Wolves howl because they care

When a member of the wolf pack leaves the group, the howling by those left behind isn't a reflection of stress but of the quality of their relationships. So say researchers based on a study of nine wolves from two packs living ...

Wolf hunting strategy follows simple rules

(PhysOrg.com) -- A new study of wolves (Canis lupus) has found that communication between pack members and a social hierarchy are not essential features of a successful hunt, and all the wolves have to do is follow two simple ...

Male wolf spiders cannibalize females

(PhysOrg.com) -- While most people are familiar with the fact that many species of female spiders eat their male counterparts, new research findings published in the Biological Journal of the Linnean Society show how biologists ...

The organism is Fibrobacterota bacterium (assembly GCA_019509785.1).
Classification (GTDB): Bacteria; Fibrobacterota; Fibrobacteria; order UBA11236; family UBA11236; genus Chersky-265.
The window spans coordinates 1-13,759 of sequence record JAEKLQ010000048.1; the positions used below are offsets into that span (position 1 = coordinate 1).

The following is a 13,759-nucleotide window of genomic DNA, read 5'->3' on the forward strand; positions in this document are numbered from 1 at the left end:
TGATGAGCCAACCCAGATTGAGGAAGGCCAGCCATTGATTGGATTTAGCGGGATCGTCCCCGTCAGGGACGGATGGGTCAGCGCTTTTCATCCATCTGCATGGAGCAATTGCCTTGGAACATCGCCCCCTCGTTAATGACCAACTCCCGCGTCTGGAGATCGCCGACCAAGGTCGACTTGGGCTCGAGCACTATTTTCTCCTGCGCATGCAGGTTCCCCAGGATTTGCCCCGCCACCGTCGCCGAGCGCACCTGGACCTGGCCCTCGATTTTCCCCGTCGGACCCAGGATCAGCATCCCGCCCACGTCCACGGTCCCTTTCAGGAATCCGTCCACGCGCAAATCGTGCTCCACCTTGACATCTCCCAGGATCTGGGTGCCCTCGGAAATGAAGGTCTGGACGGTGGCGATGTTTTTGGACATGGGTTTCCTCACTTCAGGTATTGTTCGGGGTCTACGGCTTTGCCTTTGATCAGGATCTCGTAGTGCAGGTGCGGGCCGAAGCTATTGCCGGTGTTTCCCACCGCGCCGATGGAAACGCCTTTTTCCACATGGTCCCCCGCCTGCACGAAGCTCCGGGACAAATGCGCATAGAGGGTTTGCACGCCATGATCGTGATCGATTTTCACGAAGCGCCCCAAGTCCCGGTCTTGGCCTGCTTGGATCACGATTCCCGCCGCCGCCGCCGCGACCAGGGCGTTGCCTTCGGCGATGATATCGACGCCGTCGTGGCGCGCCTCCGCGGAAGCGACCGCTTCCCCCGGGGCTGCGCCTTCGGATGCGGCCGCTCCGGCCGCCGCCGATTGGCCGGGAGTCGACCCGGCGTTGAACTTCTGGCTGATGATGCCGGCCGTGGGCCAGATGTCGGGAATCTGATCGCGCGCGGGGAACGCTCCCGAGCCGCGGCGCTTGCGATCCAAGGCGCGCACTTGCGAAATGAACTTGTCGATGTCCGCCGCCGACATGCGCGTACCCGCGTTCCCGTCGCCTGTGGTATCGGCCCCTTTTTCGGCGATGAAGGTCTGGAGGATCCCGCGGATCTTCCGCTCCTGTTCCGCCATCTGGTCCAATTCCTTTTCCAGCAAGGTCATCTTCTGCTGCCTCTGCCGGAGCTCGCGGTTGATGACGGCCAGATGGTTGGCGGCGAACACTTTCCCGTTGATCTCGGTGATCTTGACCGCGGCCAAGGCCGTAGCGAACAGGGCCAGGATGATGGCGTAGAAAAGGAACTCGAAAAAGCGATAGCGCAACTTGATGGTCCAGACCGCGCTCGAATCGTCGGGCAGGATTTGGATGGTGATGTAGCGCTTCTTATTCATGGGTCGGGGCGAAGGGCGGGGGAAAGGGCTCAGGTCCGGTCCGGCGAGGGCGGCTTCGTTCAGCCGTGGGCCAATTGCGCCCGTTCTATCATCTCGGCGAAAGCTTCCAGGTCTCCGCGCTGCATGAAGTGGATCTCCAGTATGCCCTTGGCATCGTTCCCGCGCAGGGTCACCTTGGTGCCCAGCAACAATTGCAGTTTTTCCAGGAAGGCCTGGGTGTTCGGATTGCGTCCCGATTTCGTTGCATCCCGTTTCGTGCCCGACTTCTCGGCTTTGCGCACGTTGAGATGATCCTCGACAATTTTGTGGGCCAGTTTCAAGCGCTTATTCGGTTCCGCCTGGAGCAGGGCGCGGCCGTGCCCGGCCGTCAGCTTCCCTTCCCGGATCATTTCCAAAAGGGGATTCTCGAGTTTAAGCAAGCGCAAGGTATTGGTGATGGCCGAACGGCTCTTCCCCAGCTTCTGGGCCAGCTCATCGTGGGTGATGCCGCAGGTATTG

Plant and animal in direct competition for food

(PhysOrg.com) -- Animals often compete aggressively with each other for food or other resources, and plants often compete with each other for light, water, or other resources. Now scientists in the U.S. have found an animal ...

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